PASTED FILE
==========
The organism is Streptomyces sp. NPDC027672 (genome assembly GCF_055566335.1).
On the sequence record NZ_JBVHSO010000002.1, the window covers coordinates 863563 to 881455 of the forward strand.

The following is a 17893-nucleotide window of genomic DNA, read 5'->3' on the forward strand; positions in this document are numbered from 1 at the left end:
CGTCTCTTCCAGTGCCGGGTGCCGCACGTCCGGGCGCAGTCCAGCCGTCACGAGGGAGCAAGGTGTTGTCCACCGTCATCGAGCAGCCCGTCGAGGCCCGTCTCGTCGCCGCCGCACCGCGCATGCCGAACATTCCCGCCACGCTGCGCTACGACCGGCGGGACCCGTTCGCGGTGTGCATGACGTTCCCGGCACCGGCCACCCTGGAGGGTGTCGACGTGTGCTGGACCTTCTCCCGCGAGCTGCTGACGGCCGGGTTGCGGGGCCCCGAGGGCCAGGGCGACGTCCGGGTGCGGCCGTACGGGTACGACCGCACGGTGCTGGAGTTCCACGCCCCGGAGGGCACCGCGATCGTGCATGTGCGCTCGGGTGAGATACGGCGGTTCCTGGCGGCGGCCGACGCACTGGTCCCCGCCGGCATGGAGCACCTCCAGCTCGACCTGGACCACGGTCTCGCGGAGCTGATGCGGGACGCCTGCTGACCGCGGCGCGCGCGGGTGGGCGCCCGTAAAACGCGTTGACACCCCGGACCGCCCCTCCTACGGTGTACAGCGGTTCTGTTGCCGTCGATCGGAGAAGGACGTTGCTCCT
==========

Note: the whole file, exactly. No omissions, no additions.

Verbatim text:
The organism is Streptomyces sp. NPDC027672 (genome assembly GCF_055566335.1).
On the sequence record NZ_JBVHSO010000002.1, the window covers coordinates 863563 to 881455 of the forward strand.

The following is a 17893-nucleotide window of genomic DNA, read 5'->3' on the forward strand; positions in this document are numbered from 1 at the left end:
CGTCTCTTCCAGTGCCGGGTGCCGCACGTCCGGGCGCAGTCCAGCCGTCACGAGGGAGCAAGGTGTTGTCCACCGTCATCGAGCAGCCCGTCGAGGCCCGTCTCGTCGCCGCCGCACCGCGCATGCCGAACATTCCCGCCACGCTGCGCTACGACCGGCGGGACCCGTTCGCGGTGTGCATGACGTTCCCGGCACCGGCCACCCTGGAGGGTGTCGACGTGTGCTGGACCTTCTCCCGCGAGCTGCTGACGGCCGGGTTGCGGGGCCCCGAGGGCCAGGGCGACGTCCGGGTGCGGCCGTACGGGTACGACCGCACGGTGCTGGAGTTCCACGCCCCGGAGGGCACCGCGATCGTGCATGTGCGCTCGGGTGAGATACGGCGGTTCCTGGCGGCGGCCGACGCACTGGTCCCCGCCGGCATGGAGCACCTCCAGCTCGACCTGGACCACGGTCTCGCGGAGCTGATGCGGGACGCCTGCTGACCGCGGCGCGCGCGGGTGGGCGCCCGTAAAACGCGTTGACACCCCGGACCGCCCCTCCTACGGTGTACAGCGGTTCTGTTGCCGTCGATCGGAGAAGGACGTTGCTCCT